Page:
They can be Jangle Pop, they can do Folk Pop. They can be B52s, Paisley Pop, Bananarama, The Armoires take your pick. They can also be as way out Indie as way out could possibly be. Sometimes twee, other times deep, but always with a hook. At times they can be Alisha's Attic. but they can also be The Seekers or give a Sun Sawed in 1/2 vibe.

They can write something as splendidly left field as Ego Testicle and yet also write a ballad as beautiful as Good While It Lasted. Then there are joyful Pop songs such as Not In This Life and Forward Now. Hopefully the fact that Subjangle have got involved will give The Happy Somethings the audience that they deserve, but don't necessarily crave.

Two albums and a number of EPs in, the band have collaborated with Subjangle to release this 24 song compilation. It is available as a Name Your Price, so what on earth have you got to lose? The sound of summer with songs that don't go on about how hot it is.



You can listen to and buy the album here.


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Saturday, 13 August 2022

Adrian Belew - Elevator

 


After the last review of a Live album and now Adrian Belew, you might be forgiven for thinking that IDHAS had changed its remit. Belew is neither new or under appreciated I hear Pedants cry, before they browse the review and head off to listen to more Big Star or Badfinger. 

Many will know Adrian Belew as the man who brought King Crimson out of hibernation or for his many sidekick activities with anyone who is anyone. Most people will have never listened to The Bears to realise that the man can in fact be a Pop star, certainly a Pop Rock star.

True he is an incredible and inventive Guitarist that can be three chord, play on a riff if you like, but he can also be avant-garde and Prog and Psych and is never ever uninteresting and on Elevator, he demands your attention/This album is wonderful Pop Rock.

Listening to the three opening songs that invention and variety provides a snapshot to what is in store for you. A13 is great Pop, at times a little ELO with an Express Train riff. A Car I Can Talk To is almost Rockabilly and XTC comparisons are ten a penny, but Backwards And Upside Down is very very Andy Partridge, wonderfully so.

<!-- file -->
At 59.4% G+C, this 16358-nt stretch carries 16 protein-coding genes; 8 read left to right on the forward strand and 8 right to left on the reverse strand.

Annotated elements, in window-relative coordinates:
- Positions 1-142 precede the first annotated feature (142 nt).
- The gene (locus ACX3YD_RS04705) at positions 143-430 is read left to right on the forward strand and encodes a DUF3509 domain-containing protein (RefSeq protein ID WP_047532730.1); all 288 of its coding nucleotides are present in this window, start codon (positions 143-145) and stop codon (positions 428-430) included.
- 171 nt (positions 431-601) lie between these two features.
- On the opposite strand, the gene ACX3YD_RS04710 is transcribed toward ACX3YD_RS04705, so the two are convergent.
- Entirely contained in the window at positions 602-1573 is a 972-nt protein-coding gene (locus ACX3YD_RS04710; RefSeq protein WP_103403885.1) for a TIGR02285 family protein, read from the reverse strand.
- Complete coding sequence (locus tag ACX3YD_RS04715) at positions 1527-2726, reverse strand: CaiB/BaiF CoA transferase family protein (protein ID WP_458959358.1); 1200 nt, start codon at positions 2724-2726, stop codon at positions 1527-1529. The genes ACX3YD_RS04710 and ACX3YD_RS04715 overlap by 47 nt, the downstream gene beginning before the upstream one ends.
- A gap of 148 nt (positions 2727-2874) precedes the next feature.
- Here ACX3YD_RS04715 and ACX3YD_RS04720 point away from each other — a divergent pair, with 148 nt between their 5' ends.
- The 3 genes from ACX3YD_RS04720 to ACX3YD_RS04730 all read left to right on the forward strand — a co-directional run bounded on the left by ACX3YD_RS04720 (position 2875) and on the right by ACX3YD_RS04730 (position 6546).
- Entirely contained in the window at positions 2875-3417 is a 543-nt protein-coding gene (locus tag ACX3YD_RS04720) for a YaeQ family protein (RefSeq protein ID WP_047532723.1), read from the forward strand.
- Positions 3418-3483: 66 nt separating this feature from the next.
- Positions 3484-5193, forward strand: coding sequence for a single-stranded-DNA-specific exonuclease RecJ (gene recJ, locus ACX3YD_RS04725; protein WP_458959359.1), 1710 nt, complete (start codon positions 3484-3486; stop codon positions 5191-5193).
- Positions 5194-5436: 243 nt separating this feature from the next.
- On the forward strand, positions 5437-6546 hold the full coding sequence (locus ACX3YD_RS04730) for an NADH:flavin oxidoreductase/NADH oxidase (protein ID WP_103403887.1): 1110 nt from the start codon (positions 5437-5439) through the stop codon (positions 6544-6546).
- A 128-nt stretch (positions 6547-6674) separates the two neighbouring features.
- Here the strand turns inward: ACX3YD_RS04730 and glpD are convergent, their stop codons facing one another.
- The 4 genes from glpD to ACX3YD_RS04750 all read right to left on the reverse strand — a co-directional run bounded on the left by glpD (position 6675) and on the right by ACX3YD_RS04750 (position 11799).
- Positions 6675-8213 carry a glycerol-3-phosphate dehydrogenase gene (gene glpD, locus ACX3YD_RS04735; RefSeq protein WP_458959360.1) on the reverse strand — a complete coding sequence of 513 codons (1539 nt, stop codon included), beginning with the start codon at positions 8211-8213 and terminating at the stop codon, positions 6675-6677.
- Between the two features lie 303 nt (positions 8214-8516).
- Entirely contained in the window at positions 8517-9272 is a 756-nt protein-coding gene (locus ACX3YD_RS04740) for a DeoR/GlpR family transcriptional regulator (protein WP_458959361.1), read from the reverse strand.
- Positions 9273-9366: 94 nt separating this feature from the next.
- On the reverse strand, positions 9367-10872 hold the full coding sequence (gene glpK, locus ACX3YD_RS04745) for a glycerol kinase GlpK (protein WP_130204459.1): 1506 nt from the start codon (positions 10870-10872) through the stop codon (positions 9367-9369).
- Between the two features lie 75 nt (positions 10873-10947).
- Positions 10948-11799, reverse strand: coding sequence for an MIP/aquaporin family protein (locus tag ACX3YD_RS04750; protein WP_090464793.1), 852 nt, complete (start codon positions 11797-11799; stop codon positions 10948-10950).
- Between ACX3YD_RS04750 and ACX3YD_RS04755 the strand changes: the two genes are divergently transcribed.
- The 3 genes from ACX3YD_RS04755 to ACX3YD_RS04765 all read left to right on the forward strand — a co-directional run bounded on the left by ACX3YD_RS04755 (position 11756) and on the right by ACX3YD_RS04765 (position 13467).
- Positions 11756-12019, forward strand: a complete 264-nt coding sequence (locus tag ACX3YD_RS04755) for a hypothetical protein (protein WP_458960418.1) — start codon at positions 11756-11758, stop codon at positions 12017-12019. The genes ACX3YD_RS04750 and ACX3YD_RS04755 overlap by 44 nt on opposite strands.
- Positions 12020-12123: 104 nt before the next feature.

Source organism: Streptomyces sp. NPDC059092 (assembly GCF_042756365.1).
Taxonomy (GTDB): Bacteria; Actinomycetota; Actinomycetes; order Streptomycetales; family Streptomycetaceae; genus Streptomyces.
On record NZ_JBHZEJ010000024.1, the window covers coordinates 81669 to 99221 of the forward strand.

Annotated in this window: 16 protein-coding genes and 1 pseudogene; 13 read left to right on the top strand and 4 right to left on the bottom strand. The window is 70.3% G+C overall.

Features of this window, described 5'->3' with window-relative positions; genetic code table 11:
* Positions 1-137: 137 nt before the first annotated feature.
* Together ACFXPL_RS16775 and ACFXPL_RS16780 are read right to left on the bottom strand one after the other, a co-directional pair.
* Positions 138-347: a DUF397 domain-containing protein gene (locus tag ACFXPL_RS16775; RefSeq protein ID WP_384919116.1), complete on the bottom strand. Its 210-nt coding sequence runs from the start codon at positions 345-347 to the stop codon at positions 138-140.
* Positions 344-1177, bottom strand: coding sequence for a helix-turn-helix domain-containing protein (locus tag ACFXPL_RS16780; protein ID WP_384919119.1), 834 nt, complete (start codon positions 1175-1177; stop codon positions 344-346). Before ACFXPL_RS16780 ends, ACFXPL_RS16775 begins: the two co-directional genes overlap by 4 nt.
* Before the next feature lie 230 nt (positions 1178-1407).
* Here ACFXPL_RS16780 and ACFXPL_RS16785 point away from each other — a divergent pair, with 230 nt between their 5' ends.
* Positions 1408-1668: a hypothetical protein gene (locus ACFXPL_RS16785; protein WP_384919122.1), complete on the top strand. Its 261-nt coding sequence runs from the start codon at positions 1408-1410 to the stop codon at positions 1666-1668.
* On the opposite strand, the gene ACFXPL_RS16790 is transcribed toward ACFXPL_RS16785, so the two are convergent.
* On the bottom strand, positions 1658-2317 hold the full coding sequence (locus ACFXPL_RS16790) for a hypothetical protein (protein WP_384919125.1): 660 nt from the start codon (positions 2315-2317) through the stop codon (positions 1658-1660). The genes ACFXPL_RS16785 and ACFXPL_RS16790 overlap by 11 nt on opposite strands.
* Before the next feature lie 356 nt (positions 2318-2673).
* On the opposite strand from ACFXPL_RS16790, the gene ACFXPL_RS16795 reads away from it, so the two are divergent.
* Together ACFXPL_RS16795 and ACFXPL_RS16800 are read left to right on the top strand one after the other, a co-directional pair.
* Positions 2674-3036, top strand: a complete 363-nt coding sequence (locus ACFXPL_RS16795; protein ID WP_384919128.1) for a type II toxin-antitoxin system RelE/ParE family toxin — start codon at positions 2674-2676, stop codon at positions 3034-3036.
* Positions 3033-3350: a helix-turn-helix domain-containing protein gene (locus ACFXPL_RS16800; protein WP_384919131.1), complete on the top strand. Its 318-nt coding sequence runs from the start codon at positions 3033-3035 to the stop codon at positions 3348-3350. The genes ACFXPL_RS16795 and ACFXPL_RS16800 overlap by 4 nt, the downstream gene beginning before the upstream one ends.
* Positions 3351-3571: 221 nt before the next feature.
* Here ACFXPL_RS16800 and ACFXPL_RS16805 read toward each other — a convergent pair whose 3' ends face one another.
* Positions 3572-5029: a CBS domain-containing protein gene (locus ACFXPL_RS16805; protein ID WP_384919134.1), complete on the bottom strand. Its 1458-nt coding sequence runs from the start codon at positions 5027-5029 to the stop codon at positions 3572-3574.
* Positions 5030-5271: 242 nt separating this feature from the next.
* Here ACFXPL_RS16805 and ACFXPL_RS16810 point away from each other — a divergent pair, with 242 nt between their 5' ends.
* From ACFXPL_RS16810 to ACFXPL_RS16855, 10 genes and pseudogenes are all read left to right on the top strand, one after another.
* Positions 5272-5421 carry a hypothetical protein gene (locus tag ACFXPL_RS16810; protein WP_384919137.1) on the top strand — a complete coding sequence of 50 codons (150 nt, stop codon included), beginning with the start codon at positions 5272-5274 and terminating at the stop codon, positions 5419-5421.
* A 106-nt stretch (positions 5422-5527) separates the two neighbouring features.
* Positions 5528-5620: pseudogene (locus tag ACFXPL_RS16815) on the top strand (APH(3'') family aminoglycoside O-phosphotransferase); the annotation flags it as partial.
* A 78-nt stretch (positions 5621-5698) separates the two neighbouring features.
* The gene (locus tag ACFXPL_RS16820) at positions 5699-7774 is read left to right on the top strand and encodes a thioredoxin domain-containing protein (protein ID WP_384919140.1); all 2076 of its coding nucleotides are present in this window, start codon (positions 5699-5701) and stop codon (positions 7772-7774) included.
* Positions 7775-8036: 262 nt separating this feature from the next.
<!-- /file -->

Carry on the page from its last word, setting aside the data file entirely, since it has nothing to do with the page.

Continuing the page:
The Power Of The Natural is gentle pastoral Psych Pop, all needs is a chant. You Can't Lie To Yourself is even a gentle Ballad, Beatle-esque maybe? Did I mention XTC? Well Attitude could easily appear on English Settlement and even gets a bit Sparks symphonic. 

Back To Love is cinematic, at times an electronic Prog Psych cross and more than a little 80s. Beauty is a superb pop song and Seventy Going On Seventeen is an awesome closer, lyrically adept with unexpected breakouts everywhere on what is essentially a Busker song. 

It is true to say that Elevator is all over the place and that is its charm. If one song doesn't hit the spot, the next one will and the vast majority do. It is fair to say that no one but Adrian Belew could create an album such as this. Creative, catchy and a lot ready to surprise you.

Do get out and see the Power Trio Live if you get the chance as the reports coming in are ecstatic. As for Elevator, Belew's next album will most likely be very different, but this is a tour de force. Yes Adrian Belew may be a Pop Star this week, so enjoy it while you can.


You can buy the album here and here and everywhere.


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Mark & The Clouds - Live At The Betsey Trotwood


We don't generally cover too many Live albums on I Don't Hear A Single. It's just a matter of available time really, so we save what we do cover to the occasional Live Sessions format. But we make an exception with Mark And The Clouds, partly due to the lack of being able to watch much over the past couple of years.

But mainly because these three are one of the best Psych Pop Power Trios and their last album, Waves, impressed us so much that it was in the IDHAS Best Of Year. What Waves did was introduce a much deeper side to the band. You can read the review here



The variance on Waves is fully demonstrated in the Live setting. 8 of the 9 Tracks are from that album and underline the strength of the release. They also fully reveal what a fine guitarist Marco Magnani is and how well the Trio click.

No One Makes A Sound goes into Cream territory and You Wanna Put Me Down is great sweaty UK Beat.  Waves almost becomes Lindisfarne and In The Big Crowd is great Pop Rock with a twang. The non Waves song is a fine cover of All Or Nothing sung by Bassist John O'Sullivan.



The stand out is the Psych Pop of You And Me In Space, a fine opener. The main difference here is that without the likes of the studio album's Brass arrangements etc, the songs sound more earthy, a little bit different and translate beautifully to the live show,

My one regret is that the magnificent Psych of Somebody Else isn't present. It is a mind blowing affair and I urge you to listen to it on the Waves album which is also on Bandcamp/ However, Mark And The Clouds underline how gripping the Power Trio format can be when it concentrates on the songs, not the technical ability.